The Non-Ferrous Foundry Industry
Non-ferrous metals are metals that do not contain appreciable amounts of iron in their composition. Commonly used non-ferrous metals include aluminum, copper, lead, nickel, tin, titanium, zinc and alloys of these materials, such as brass (copper/zinc alloys) and bronze (copper/tin alloys). Other non-ferrous metals include the precious metals, such as gold, silver and platinum, and other rare earths such as cobalt, beryllium, bismuth and many more. Often times these non-ferrous metals are combined in specific ratios to create alloys with specific chemical and mechanical properties. These alloys are typically manufactured in a secondary smelting operation, producing ingots of the selected alloy that are then provided to manufacturers to be used in a wide variety of commercial and industrial applications.
Non-ferrous foundries melt and pour molten non-ferrous metals into molds with a specific desired geometry. The liquid metal is allowed to cool, and is then removed from the mold. The result is a non-ferrous metal casting. The metal castings manufactured by non-ferrous foundries are an important part of the U.S. economy and are widely used in most economic segments. Non-ferrous castings are particularly important in the automotive, energy/power generation, medical technologies, military/defense, plumbing and fluid handling, industrial, marine, tooling & machinery, housing, construction, and aerospace industries.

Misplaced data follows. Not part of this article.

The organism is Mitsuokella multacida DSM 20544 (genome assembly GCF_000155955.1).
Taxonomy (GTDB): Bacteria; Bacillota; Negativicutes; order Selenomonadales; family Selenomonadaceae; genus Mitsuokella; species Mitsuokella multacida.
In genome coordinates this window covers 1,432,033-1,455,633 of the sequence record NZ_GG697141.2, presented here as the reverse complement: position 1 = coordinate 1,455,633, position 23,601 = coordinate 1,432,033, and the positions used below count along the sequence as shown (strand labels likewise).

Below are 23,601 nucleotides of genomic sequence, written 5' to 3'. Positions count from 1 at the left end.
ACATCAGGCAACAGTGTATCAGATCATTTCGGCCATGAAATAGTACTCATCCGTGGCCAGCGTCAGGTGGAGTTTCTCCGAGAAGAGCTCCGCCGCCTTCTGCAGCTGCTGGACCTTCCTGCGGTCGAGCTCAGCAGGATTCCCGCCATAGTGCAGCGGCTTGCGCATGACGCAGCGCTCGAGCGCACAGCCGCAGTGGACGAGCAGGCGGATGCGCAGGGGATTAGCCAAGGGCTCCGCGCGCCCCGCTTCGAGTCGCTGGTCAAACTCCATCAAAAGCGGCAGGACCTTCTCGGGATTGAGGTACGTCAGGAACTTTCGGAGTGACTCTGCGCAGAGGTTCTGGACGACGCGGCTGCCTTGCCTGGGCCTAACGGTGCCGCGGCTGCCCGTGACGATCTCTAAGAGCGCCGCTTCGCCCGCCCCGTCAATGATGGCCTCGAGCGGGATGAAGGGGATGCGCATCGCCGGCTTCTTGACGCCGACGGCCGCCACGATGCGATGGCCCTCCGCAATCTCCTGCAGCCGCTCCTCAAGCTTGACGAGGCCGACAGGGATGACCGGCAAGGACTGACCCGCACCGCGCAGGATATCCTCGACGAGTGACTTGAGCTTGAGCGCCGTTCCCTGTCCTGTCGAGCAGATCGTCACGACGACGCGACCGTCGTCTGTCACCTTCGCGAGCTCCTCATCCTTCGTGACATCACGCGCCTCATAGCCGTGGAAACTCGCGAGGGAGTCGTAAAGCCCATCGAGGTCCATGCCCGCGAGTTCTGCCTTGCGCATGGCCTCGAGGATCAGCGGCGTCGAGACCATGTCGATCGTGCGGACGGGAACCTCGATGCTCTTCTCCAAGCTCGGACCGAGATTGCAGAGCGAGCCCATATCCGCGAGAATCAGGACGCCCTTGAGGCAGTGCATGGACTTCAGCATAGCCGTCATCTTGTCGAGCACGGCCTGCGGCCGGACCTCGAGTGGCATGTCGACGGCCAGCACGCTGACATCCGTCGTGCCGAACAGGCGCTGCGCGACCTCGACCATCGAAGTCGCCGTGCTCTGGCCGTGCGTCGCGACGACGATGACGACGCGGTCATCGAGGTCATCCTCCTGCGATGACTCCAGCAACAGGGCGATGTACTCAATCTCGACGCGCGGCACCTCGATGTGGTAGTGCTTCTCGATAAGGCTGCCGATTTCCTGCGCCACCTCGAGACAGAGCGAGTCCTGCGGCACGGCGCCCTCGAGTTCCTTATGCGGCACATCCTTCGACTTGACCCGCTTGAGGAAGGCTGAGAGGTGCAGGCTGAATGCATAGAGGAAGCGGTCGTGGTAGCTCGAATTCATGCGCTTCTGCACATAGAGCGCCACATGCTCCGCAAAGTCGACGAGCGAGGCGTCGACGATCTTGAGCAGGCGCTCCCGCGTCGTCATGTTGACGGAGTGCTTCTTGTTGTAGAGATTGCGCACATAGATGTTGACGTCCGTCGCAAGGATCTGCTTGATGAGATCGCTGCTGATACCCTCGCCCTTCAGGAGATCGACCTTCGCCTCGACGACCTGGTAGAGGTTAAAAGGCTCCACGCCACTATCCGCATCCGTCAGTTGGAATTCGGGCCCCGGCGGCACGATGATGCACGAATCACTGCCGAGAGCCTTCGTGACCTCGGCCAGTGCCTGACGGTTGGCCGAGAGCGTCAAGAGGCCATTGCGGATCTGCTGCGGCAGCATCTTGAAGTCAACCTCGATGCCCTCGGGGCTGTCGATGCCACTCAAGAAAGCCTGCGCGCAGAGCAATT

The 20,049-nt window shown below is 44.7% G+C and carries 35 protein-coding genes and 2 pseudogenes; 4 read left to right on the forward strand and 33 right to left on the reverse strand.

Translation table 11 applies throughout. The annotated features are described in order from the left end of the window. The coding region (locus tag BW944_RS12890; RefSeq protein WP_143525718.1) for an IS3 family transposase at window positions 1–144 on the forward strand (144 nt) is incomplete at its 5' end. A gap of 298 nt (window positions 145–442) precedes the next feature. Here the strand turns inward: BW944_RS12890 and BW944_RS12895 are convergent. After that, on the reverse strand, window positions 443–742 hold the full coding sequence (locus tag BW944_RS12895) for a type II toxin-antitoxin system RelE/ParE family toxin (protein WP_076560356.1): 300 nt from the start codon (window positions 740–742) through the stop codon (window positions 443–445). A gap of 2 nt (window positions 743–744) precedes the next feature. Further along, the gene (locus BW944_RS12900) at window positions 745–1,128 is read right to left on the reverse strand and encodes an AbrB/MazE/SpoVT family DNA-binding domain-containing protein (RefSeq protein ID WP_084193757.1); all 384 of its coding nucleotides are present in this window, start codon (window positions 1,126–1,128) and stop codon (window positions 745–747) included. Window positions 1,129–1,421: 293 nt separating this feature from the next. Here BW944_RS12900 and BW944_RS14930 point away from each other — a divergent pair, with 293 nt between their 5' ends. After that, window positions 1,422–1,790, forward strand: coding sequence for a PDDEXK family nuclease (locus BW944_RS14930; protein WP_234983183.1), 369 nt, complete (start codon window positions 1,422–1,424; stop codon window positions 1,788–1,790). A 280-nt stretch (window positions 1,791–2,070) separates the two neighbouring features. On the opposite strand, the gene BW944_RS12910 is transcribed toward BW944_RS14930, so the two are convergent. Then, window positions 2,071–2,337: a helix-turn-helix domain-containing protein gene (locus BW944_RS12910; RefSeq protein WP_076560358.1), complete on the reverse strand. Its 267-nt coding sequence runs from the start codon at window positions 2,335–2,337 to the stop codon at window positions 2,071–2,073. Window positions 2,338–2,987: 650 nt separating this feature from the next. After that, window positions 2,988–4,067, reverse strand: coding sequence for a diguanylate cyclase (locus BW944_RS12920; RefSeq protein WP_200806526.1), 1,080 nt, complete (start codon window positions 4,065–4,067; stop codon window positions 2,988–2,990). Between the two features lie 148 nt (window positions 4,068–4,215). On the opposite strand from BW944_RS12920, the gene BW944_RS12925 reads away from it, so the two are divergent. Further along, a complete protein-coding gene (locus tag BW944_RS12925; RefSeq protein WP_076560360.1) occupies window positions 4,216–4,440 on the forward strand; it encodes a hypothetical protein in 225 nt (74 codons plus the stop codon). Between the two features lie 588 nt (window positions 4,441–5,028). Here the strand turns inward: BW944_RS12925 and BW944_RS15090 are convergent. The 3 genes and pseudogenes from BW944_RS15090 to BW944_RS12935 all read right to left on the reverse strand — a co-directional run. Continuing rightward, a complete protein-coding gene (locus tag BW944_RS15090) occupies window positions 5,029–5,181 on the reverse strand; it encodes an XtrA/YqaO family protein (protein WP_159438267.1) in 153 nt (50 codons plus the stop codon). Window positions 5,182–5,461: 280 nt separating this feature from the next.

Foundry molds can be made many different materials, including silica sand, synthetic molding media, ceramics, plaster, and even other metals such as steel. The type of molding process is typically used to identify different types of foundries. For example, when a foundry utilizes silica sand they are referred to as a sand foundry. A foundry that uses ceramic shell molds formed around wax patterns that are sacrificed to leave a hollow shell are referred to as investment foundries. Examples of foundries that use metal molds include die casters, permanent mold foundries, and semi-permanent mold foundries.
The U.S. foundry industry consists of roughly 1,800 operating foundries, with approximately half of those being non-ferrous foundries or die casters. Most non-ferrous foundries are concentrated in the traditional manufacturing regions, primarily the Great Lakes states, along the Eastern Seaboard, and on the West Coast.